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Reviews/Perth Festival/Visual Art

‘Our Language’ – found in translation

17 February 2022

In all their diverse forms, languages are ultimately about the human need for connection, as Belinda Hermawan finds at this Perth Festival exhibition.

We use language to communicate with one another. But an eye-opening new exhibition, presented by Perth Festival in association with DADAA, suggests that language offers us so much more than a simple exchange of information.

Drawing together the experiences of a diverse range of artists, “Our Language” navigates the challenges and rewards of communicating across language gaps. 

In the zine Zou Mat Je (2021) – comprised of contributions from writers and artists with a connection to the Cantonese diaspora – we are offered a hard-hitting glimpse into the challenges of mediating between cultures. Through photographs, illustration, poetry and prose, we witness the extra work that interactions with family and society-at-large often demand in order to be understood, and the resulting tensions, guilt or joy. 

Highlights include A. Yang’s creative non-fiction “The Six Tones of Chinese”, in which silence also speaks volumes; different tastes in Emily Ng’s essay “Tea Time”; Karen Ng’s liminal photographs of public spaces; and Celine Dam’s poetry, which opens with the stellar line, “I cannot make my mooncake in your muffin tin”.

The zine’s immersive and inclusive quality is further heightened in the accompanying audio version – hearing a fellow human narrate these stories makes them more accessible both physically and emotionally.

Also emphasising the role of language in one’s identity and sense of belonging are the works of Nastaran Ghadiri. The innate nature of our mother tongue is best represented by Take Me Back to The Beginning (2022), a tactile artwork that we are invited to touch. The interconnected jumble of Persian alphabet-like shapes wrapped in pink fabric and mounted onto a canvas is reminiscent of a cell wall and muscle fibres, as if language is in our very cells, visible in a cross-section. A rope extends down to a red, heart-like organ, representing a connection to what keeps us alive. 

At the time I visited, the three Essays in gestural poetics (2021) artworks by Fayen d’Evie with Anna Seymour, Trent Walter and Vincent Chan were stuck in transit on the Nullarbor due to the floods in South Australia. Replicas were displayed in their place. The idea behind the series was to find a way for gestural, signed language to be printed, with AUSLAN movements translated first into written form and then into a digital font.

This performative publishing concept is new and inventive, and I wished I had a partner on the day to act out the movement sequences. Once the originals arrive, audiences will be able to interact with the screenprints in their true size, colour and tactile form.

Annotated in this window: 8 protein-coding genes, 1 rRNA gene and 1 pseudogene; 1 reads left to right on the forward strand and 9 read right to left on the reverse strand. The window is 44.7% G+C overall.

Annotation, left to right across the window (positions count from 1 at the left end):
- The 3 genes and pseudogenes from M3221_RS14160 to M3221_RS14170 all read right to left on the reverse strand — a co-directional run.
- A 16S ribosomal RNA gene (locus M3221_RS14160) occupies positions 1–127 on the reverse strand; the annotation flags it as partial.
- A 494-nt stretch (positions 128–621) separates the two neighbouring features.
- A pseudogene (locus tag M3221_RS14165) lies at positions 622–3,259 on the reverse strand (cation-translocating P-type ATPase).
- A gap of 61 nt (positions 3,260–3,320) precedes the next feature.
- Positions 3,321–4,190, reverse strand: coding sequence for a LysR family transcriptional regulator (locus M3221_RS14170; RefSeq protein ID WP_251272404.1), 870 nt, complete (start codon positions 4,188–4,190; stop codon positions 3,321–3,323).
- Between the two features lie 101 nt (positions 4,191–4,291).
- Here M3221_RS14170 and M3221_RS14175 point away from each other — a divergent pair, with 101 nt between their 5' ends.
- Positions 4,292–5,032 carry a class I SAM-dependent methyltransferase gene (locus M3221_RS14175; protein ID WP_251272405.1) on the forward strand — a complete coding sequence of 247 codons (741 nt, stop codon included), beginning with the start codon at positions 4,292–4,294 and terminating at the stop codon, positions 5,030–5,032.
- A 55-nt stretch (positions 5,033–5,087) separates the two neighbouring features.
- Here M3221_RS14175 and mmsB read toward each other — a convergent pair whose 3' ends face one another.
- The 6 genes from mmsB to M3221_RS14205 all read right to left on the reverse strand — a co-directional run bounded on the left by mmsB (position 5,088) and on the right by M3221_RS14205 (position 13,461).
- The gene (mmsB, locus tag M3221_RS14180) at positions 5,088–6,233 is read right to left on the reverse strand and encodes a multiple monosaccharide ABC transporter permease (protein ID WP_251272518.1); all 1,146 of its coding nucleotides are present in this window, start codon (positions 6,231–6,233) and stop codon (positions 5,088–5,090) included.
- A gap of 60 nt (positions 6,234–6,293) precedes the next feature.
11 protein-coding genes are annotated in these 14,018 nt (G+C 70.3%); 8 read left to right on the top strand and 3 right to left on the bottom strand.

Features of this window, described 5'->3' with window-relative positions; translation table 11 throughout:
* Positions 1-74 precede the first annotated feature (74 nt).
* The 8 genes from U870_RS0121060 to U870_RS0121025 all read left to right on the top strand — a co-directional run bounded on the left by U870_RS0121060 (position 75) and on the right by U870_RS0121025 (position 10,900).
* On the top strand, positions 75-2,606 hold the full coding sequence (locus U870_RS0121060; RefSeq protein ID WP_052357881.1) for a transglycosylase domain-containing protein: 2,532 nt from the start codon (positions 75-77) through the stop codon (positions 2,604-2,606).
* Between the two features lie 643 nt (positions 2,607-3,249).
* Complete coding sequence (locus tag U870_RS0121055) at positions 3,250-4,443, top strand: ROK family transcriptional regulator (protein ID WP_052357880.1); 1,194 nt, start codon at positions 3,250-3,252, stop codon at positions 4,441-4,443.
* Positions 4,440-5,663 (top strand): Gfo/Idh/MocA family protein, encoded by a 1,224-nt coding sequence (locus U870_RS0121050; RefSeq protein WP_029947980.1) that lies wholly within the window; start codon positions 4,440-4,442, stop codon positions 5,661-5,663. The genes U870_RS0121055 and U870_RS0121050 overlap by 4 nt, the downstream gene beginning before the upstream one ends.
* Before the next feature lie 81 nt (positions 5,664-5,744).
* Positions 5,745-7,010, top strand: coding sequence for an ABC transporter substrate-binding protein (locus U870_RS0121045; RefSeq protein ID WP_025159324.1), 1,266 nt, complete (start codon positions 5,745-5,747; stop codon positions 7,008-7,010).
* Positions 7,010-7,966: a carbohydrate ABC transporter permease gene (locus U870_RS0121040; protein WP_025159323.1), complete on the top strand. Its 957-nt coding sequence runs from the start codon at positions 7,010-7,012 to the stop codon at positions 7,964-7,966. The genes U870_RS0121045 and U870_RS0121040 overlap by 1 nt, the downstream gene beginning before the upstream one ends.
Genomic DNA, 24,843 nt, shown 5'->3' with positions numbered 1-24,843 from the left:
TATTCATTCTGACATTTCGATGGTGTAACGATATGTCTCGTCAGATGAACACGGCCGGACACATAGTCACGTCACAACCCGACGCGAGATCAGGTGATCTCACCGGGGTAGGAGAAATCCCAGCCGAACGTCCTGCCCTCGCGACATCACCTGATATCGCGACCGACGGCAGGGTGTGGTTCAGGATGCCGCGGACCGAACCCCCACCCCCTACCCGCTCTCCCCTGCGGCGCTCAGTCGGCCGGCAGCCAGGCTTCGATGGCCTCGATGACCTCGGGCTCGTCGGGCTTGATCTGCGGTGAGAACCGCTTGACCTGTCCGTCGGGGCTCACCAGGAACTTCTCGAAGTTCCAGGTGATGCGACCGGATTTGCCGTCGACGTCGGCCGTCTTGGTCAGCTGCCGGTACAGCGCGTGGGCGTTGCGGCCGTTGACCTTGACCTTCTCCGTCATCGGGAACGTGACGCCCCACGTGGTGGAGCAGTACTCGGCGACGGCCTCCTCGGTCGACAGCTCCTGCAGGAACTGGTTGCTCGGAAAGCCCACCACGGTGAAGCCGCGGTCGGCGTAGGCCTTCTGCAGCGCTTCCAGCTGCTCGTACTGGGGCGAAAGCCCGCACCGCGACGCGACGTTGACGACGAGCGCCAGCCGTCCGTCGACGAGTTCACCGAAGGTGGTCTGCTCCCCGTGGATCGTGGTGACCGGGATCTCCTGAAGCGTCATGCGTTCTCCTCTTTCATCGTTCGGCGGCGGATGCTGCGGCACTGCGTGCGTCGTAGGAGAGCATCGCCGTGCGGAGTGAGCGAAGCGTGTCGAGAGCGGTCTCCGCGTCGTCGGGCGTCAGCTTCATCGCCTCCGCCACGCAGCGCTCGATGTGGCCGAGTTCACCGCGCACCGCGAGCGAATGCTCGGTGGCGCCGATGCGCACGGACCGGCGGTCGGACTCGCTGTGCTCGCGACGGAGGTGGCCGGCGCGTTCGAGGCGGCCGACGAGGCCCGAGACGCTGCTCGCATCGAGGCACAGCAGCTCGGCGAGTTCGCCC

In Josh Ophel’s compelling video Our Own Language (2020), the artist interviews his mother about her experiences in school as a deaf child, specifically her recollection of a friendship with a hearing girl who spoke Macedonian at home. In this moving footage, Ophel’s mother’s memories of creating a new language to navigate the space between English and AUSLAN highlight the power of friendship and connection. 

The experience of suddenly shifting languages is cleverly constructed in Between worlds. Without worlds. We belong here. (2021) by Laura & Molly (Alter Boy). Watching their video made me appreciate the multiple acts required in signing, lip-reading and listening. I had to pay more attention to the screen than I normally would, with no warning as to when the speaking or music audio would return or fade. This imparted an important lesson in empathy and was a reminder to not take language — and the ability to be easily understood — for granted.

Language is more than words; the act of interpreting and translating more than rote substitution. In showcasing both triumphs and difficulties, “Our Language” is an inclusive exhibition that ultimately underscores the human need to connect.

“Our Language” continues at DADAA until 9 April 2022.

Pictured top: Work by Fayen D’Evie with Anna Seymour, Vincent Chan and Trent Walter (detail)

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Author —
Belinda Hermawan

Belinda Hermawan is a graduate of UWA Law School (2009) and a fiction writer whose short fiction has been published in Australia and the United States. She is a summer school alum of Parsons, The New School of Design in New York. Favourite piece of playground equipment: playground car on springs!

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